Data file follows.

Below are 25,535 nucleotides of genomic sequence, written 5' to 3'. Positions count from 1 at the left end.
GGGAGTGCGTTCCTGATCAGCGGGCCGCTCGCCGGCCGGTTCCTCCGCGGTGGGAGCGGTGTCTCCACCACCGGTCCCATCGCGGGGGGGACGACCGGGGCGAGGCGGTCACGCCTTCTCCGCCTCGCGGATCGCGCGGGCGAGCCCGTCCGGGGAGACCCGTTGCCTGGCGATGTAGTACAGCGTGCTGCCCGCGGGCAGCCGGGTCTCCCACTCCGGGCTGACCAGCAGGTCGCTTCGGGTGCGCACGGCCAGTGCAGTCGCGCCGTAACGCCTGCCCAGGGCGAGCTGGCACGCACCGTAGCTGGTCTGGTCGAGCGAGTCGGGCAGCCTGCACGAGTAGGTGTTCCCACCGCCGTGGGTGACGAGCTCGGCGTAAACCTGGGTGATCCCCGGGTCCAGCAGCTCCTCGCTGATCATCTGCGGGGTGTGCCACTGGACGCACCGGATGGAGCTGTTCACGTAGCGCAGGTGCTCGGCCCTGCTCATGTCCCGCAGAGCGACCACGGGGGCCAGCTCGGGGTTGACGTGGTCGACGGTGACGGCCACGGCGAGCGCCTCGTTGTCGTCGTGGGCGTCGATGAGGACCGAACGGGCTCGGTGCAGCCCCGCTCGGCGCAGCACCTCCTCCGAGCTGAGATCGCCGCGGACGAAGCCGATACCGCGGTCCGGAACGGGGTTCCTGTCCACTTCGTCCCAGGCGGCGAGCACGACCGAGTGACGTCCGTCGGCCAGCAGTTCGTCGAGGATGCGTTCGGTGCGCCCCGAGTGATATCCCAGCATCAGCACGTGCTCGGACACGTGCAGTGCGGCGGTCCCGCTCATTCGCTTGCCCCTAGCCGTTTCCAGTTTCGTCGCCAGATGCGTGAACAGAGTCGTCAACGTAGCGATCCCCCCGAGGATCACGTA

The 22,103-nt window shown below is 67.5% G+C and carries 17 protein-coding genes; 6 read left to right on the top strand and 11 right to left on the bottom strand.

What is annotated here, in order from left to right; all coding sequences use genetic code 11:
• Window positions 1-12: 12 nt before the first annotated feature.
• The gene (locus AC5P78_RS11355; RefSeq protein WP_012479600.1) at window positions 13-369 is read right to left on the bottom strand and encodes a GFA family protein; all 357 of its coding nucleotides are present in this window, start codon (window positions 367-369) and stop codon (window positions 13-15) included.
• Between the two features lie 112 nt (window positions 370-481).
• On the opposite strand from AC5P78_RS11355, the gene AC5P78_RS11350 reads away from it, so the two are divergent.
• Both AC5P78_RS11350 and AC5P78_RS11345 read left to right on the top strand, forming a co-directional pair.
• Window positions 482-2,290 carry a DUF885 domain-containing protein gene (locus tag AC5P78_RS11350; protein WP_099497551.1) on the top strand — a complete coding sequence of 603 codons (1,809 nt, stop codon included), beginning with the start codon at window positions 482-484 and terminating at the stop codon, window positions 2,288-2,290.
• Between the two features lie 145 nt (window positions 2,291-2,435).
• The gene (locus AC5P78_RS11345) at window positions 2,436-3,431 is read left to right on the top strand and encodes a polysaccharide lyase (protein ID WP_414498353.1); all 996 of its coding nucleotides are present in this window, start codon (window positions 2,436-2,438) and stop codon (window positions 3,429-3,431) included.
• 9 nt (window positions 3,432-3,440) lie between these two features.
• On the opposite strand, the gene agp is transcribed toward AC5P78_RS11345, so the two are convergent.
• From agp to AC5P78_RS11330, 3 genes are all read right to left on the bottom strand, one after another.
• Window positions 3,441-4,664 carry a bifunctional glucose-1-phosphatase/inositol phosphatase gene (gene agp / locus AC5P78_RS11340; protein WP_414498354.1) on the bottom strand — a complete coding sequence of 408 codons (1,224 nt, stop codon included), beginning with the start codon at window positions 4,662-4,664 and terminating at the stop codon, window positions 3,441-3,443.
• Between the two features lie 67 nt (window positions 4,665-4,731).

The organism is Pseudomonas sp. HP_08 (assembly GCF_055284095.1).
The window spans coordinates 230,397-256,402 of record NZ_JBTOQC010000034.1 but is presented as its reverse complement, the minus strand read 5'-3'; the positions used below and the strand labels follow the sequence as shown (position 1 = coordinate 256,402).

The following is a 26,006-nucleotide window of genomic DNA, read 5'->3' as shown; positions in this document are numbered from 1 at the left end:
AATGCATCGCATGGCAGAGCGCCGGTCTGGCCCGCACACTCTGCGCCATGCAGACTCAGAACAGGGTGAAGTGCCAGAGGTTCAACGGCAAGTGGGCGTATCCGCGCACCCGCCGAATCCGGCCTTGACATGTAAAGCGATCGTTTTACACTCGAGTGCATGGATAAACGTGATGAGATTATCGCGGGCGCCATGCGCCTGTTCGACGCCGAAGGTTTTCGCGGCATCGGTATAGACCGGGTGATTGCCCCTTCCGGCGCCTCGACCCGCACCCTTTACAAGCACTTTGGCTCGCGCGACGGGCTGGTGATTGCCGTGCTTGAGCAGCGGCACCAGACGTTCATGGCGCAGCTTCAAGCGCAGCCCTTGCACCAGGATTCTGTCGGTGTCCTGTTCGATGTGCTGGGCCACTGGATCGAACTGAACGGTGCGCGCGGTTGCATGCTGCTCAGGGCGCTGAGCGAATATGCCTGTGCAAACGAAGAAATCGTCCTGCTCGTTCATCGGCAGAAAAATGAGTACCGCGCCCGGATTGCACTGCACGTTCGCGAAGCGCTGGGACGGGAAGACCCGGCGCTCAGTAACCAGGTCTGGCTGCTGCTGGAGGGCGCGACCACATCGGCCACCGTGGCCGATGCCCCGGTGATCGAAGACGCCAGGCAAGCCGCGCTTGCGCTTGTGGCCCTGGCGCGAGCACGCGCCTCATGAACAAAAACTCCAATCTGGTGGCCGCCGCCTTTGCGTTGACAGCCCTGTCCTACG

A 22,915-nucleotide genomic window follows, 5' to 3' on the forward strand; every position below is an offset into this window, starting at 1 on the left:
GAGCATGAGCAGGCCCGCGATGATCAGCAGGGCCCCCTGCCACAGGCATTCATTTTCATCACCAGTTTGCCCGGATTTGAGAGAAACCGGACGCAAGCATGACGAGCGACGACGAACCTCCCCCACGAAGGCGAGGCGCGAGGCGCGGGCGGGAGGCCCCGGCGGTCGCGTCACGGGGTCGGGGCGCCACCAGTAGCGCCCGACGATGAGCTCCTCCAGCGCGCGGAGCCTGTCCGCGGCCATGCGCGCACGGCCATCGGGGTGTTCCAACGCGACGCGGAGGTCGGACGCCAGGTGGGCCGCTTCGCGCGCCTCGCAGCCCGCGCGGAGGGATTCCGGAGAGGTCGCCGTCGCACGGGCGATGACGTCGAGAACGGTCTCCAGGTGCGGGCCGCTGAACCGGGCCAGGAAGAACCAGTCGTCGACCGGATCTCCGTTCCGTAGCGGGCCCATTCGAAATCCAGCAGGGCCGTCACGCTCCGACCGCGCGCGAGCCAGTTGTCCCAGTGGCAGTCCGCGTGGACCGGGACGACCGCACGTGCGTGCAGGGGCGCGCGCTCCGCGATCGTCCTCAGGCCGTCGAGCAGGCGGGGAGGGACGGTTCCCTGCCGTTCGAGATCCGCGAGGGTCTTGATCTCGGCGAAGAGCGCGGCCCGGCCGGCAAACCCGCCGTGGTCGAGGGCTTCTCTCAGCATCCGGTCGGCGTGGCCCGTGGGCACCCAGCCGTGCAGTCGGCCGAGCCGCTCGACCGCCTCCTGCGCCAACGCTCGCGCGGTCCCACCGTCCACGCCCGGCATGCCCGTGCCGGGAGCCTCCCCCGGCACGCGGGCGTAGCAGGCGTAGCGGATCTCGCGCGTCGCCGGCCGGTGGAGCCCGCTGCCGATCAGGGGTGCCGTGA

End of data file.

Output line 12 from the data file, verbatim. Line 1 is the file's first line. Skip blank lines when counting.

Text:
• The gene (locus AC5P78_RS11345) at window positions 2,436-3,431 is read left to right on the top strand and encodes a polysaccharide lyase (protein ID WP_414498353.1); all 996 of its coding nucleotides are present in this window, start codon (window positions 2,436-2,438) and stop codon (window positions 3,429-3,431) included.